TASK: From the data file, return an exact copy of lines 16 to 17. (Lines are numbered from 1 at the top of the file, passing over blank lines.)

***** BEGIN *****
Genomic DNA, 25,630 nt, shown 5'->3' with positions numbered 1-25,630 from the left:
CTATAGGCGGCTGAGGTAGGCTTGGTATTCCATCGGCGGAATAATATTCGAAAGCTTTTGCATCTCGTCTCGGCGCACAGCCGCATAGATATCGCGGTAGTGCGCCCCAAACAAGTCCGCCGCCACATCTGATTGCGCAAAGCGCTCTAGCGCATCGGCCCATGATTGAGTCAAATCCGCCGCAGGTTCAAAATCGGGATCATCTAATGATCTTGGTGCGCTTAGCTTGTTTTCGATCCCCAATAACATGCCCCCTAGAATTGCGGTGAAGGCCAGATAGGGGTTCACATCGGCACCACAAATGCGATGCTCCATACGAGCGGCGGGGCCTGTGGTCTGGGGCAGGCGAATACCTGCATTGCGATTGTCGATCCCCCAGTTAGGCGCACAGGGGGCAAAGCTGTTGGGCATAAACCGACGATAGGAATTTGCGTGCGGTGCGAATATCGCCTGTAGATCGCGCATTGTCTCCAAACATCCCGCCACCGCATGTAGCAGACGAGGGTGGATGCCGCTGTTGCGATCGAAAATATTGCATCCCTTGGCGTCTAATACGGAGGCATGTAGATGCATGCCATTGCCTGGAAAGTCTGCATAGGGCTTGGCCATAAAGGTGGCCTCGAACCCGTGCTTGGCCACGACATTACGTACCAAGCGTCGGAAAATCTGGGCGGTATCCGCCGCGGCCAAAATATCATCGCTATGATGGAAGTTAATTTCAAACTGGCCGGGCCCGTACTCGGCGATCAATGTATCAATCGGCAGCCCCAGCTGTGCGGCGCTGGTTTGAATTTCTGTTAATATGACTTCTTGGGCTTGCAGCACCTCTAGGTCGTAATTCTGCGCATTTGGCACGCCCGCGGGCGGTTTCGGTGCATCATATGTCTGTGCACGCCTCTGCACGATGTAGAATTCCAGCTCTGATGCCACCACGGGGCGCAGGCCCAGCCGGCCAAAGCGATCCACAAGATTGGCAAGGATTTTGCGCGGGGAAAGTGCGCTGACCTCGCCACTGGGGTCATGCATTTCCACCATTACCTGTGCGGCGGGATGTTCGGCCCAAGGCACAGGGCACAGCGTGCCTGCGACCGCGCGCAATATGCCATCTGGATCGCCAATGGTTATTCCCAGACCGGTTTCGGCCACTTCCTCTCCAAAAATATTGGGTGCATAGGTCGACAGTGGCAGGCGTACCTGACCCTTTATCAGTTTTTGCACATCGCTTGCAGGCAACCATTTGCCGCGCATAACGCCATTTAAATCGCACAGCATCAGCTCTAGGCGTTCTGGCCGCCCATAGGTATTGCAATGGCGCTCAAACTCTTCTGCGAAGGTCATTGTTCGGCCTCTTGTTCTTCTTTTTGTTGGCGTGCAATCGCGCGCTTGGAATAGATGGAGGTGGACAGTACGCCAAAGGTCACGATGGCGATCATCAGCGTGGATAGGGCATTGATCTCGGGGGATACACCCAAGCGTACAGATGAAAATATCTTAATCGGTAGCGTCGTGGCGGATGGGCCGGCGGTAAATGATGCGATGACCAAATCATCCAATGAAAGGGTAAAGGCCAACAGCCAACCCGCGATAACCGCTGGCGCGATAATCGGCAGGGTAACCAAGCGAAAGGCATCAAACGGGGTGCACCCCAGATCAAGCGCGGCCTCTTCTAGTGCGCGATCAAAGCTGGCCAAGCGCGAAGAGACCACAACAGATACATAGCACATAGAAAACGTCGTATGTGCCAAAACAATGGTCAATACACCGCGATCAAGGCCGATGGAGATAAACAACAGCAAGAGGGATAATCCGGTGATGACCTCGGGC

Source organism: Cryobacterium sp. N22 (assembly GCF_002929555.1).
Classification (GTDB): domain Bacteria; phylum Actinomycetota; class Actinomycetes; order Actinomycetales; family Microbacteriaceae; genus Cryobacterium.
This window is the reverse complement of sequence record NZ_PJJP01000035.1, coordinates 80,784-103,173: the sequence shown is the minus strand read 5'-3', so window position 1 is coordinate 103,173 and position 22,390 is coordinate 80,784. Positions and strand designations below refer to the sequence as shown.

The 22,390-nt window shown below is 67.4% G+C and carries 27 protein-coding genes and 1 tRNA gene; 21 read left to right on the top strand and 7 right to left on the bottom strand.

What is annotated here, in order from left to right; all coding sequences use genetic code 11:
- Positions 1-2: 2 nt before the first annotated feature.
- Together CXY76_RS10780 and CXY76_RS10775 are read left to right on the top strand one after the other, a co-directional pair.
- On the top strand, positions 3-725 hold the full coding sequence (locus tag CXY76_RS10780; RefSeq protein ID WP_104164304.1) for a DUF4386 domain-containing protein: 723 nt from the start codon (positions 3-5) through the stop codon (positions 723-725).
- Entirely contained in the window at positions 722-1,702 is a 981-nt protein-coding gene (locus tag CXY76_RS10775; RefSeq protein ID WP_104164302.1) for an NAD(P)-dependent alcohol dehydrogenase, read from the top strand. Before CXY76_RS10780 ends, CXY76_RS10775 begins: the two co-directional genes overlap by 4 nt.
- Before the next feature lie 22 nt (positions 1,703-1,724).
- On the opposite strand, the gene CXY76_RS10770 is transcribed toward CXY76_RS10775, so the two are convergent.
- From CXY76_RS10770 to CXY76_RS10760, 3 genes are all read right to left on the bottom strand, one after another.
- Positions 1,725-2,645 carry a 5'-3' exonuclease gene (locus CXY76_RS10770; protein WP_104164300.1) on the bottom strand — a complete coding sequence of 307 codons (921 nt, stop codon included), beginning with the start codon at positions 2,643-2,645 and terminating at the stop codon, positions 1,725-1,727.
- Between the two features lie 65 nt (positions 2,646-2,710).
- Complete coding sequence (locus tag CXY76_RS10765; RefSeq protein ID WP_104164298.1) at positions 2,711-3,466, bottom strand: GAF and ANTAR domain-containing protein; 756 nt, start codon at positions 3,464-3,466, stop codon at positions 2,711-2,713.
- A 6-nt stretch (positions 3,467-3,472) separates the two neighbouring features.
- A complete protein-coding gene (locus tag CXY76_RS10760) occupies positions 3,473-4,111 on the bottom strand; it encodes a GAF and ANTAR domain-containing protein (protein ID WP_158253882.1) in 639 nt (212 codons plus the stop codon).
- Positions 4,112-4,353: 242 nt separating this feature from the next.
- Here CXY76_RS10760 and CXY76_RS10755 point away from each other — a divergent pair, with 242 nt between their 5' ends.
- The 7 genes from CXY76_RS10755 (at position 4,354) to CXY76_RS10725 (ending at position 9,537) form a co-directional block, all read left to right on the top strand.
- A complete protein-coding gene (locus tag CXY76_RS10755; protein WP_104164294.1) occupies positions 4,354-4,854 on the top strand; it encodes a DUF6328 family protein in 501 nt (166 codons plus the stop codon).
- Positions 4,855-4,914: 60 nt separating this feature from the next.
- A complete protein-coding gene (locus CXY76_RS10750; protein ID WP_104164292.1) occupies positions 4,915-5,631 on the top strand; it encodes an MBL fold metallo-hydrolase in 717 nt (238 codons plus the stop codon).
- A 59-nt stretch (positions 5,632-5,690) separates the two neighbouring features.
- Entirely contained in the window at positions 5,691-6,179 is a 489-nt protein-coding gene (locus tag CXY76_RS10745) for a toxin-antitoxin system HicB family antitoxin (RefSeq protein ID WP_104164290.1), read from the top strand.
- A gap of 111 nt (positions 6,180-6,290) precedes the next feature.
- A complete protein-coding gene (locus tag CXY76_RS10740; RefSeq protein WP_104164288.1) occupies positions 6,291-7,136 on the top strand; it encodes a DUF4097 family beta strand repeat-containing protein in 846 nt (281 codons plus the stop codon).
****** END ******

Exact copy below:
- Between the two features lie 65 nt (positions 2,646-2,710).
- Complete coding sequence (locus tag CXY76_RS10765; RefSeq protein ID WP_104164298.1) at positions 2,711-3,466, bottom strand: GAF and ANTAR domain-containing protein; 756 nt, start codon at positions 3,464-3,466, stop codon at positions 2,711-2,713.